• Vasundhara Vee


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Photo Credit : Christian Wiedeger

Can I despise Badshah’s move to appear more popular than Taylor Swift? Can I look down on it in any way? I felt hurt by this allegation because I wanted to feel that there is a legit superstar emerging from my country. That, in some way, our “non-standard” music is making its place on the international music map.

But let’s not hurry to sit on our high horses. Let’s not get distracted by a celebrity’s misconduct and use it to play a surface blame game. Because if any of this is true, he would only have done at a bigger scale, what many young independent musicians are doing today. This is not about Badhsah, this is about us.

It’s no joke that two of the top searches on the internet in our segment are for how to get ‘free Instagram followers’ and ‘How to become famous’. How to become famous has become something that keeps so many young musicians awake at night. A lot of little rigs and hacks in the online world are making fame a mere appearance. And somehow, the young musician is becoming quite comfortable with Fame that is bought but not earned.

BEFORE the internet, Greatness and Fame were a lot more closely linked. A lot of the work had to happen on ground. And the only answer to how to become famous was to rip the show apart every night, make a real impact and gather people who would follow you, buy your work and name their children after you.

Today, rather than using the internet as a tool to promote ones hard work, one's genius, one's genuine artistry, it's become an immature game of how to become famous, how to merely hack into an algorithm, how to become 'instagram famous', and how to get likes no matter the method. Unlike five or seven years back, today it's quite clear to all creatives, that an illusion of fame can be bought.

Can we separate real fame from the illusion of fame ?

I would say yes. At a very simplistic level, everyone knows this. If you see a page with 11k followers but hardly any real engagement on the posts, you know straight up that the numbers are bought. The modern musician or creative individual might know this, and still opt for a decision like this! Why? What value does an inflated number really hold?

Here's the simple answer.... the only value it holds is that unsavvy people will consider you important. That gullible people will imagine you to be influential. Someone who doesn't know better, will think you are famous.

When a certain scale is achieved, people begin to charge companies money to feature and endorse products and services. Inflated numbers and followers that don't have real individuals behind them - then become part of a really big lie. It's at this point when a scam that was a scam all along, earns the name of a scam.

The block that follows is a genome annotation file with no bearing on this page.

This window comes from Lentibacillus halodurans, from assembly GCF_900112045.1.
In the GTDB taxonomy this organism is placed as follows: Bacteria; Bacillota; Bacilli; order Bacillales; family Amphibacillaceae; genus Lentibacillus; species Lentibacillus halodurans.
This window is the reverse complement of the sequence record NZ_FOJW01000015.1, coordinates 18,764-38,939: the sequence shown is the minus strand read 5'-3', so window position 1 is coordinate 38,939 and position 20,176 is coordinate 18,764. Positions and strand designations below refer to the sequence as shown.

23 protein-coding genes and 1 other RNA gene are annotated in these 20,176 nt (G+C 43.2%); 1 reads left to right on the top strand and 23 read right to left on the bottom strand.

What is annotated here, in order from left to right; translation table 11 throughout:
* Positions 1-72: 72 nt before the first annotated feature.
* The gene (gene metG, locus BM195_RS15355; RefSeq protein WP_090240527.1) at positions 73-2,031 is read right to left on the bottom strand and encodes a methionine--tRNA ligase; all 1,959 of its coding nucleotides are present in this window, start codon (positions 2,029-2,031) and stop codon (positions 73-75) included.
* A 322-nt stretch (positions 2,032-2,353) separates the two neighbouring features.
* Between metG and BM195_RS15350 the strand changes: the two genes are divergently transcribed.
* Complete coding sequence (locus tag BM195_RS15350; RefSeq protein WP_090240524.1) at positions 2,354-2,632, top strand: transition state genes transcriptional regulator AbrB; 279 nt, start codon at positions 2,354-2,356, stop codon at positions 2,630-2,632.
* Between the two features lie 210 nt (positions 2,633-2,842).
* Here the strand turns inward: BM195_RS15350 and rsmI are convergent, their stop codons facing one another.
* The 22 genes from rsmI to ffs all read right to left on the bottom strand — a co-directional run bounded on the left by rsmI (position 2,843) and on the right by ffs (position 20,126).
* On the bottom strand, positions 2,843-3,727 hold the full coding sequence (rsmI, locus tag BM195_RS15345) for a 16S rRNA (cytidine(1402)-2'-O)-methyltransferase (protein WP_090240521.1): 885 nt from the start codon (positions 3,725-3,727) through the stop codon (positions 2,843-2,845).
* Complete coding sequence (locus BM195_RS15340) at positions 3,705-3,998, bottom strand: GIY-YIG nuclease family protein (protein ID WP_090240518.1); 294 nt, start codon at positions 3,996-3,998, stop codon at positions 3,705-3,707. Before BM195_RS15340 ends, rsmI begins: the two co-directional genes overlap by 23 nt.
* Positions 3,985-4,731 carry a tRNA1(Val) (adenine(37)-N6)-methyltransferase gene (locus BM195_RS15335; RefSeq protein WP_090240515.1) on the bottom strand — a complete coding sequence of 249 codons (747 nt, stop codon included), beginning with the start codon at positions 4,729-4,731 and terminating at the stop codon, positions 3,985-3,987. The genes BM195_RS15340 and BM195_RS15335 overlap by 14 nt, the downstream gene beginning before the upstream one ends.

There are legitimate and established steps to growing a following. There are also innovative new ways popping up every few months to add to the list of time tested strategies. Placing an ad or boosting a post or starting a paid campaign is an age old practice. But the idea of cheating the system has increasingly caught on as well amongst the restless young artists who almost seem to feel that their core offering is inconsequential and everything is based on either marketing or hacks.

One of the biggest earning pop artists in the United States has a well researched and documented ON-GROUND METHOD of expansion which was then supported and boosted by an excellent online strategy. We are still in a world where method works. We are still in a universe where authenticity and good strategy can bring you a Grammy.




It's absolutely fine to seek recognition for your hard work.

But can you be an influencer without being an expert in something? Can you influence without experience? Can you be a legend without having anything of true value to offer?

If you think only the so called "mindless" music sells, then why is Jacob Collier so big today? Why did Hiatus Kaiyote or Thundercat create a dent in the universe? Why is Vulfpeck great and world famous without a label? Why is Sting still leaving young people breathless?

Did we allow some negative rants about the quality of successful music these days to become an excuse for us?

Did it blind us to all the great work that is also making it big?

I don't care what Badshah did but I deeply care about the culture of our independent music and our upcoming musicians. If anything, this controversy only stirred a ethical pond that was beginning to get muddy. Let all of us pay close attention and structure our growth in a way that helps us gain true pride, true self worth and the satisfaction of a proper self-made success.

There is a way to start. There is a way to re-align your journey. And I, with the support of some of the top names in the Indian Music Industry, have broken it down in the book BIG DREAMS, BOLD CHOICES : Handbook for emerging professional musicians in India.


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